On Wed, 29 Sep 1999 21:53:26 GMT, Michael Stanley
<thesmilecentre at home.com> wrote:
>A while back I walked into Sears with a broken 3/8" ratchet (wrench). I
>told the salesman I broke it loosening a lug nut on my '74 Beetle (German
>quality - 200,000+ miles). Salesman placed a new one in a sack, which he
>handed to me, took the old broken one and tossed it into a box under the
>register. He said "Come back when you need a new one. You may like to try
>a 1/2" ratchet or a lug wrench next time." No questions, no complaints,
>>Patient broke a PFM crown. Five years in the mouth. Replaced "No Charge".
>Apologized for the inconvenience.
>>We can afford these things when we know that they are rarities.
These things are done voluntarily - in SINGLE cases. And you do not
have any RIGHT to DEMAND a replacement. A guarantee would give you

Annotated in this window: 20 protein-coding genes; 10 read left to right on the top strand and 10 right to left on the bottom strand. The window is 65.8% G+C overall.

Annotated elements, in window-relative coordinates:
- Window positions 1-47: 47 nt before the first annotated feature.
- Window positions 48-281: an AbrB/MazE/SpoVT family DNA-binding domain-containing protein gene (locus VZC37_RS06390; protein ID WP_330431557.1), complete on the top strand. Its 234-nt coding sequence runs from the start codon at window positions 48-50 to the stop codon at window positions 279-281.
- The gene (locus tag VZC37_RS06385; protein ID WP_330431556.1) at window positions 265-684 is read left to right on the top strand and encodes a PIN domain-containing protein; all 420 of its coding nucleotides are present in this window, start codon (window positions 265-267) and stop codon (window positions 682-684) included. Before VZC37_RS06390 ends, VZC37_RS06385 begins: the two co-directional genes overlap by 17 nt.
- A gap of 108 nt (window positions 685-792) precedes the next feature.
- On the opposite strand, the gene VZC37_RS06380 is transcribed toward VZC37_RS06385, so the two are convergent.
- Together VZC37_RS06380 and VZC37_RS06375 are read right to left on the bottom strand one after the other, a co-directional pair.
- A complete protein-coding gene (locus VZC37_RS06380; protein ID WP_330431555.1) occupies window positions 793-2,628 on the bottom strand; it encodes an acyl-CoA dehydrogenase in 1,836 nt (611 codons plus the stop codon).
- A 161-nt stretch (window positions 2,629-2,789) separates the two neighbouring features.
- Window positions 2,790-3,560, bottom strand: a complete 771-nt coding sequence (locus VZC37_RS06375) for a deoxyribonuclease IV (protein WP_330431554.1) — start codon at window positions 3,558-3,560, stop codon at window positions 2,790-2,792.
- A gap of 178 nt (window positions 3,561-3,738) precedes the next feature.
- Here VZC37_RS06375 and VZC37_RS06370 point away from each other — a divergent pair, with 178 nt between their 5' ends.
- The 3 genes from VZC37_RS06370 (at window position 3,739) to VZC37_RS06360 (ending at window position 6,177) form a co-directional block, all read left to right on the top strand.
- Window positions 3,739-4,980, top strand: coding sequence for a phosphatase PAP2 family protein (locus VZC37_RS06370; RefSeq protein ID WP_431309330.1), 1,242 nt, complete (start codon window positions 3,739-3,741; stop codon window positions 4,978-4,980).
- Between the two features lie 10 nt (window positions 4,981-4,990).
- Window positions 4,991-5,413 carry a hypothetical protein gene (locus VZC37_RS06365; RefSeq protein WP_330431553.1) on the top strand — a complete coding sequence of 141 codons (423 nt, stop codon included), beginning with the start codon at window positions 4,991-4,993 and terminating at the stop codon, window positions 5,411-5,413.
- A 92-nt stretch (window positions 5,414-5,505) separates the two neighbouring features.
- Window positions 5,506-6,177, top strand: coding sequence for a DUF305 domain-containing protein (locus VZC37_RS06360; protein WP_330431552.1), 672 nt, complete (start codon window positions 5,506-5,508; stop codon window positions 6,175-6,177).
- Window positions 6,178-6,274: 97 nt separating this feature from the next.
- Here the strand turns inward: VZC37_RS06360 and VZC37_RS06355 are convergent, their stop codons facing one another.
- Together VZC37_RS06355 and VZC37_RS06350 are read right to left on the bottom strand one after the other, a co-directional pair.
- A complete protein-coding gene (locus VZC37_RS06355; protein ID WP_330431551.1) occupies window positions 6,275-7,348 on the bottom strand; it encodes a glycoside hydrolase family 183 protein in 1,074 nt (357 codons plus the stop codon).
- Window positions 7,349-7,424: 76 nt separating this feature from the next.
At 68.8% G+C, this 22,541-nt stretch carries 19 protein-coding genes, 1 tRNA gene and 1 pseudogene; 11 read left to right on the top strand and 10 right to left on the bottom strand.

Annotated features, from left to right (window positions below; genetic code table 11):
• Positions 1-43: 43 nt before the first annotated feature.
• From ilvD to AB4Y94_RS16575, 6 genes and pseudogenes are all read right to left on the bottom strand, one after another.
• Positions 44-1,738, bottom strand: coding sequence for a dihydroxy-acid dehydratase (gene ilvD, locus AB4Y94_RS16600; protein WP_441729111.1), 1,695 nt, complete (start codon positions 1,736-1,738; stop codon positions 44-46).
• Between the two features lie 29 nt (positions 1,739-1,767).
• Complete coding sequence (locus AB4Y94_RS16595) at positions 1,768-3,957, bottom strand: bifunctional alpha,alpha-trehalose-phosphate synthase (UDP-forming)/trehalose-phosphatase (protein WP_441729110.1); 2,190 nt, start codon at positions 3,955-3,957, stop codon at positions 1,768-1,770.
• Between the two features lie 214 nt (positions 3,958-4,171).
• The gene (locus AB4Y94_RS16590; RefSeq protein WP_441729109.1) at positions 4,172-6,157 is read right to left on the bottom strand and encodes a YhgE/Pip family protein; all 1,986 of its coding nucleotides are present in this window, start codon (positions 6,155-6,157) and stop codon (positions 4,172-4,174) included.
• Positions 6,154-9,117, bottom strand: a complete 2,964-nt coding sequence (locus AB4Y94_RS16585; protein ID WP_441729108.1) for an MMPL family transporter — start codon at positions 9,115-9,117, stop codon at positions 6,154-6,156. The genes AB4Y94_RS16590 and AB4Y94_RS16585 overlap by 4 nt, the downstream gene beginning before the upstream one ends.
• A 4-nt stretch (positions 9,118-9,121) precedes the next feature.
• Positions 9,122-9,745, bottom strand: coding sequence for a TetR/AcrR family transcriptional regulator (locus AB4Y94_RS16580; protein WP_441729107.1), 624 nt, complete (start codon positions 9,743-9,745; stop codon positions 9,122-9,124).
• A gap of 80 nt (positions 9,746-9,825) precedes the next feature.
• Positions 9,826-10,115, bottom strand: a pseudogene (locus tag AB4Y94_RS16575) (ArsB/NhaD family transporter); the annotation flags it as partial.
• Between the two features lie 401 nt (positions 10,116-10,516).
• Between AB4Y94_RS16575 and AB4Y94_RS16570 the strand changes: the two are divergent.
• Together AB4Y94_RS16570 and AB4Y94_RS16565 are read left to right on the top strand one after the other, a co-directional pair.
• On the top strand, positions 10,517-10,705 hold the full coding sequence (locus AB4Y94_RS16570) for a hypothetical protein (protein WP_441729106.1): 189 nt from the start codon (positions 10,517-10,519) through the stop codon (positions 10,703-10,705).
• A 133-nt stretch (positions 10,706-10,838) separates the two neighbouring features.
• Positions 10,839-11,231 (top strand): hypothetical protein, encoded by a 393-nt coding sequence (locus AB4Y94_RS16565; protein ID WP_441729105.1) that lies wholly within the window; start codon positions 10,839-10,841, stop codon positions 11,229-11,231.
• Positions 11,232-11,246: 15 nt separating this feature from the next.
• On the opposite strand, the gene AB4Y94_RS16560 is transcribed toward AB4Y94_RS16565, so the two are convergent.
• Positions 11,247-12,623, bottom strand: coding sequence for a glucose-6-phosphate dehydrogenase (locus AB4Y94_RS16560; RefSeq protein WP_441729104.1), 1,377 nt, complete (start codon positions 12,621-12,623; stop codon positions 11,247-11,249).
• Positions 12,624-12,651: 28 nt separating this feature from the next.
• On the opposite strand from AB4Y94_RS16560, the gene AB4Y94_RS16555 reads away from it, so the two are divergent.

As the word "lifetime" implies that the producer will replace that
part as long as the buyer lives, the producer will face some 5 year
old buy something, and see this guy with 85 years again, with the
wretched part in his hands, wanting a replacement, 80 years later.
This is simply not possible as the producer does not have any kind of
insurance to keep stock for these cases even if the producer goes
bancrupt or simply ceases to exist.
As you see (or not) the use of the word "lifetime guearantee" is
wrong, and thus has to be forbidden.
Multiple Sklerose http://www.teleport.com/~semerson/ms.html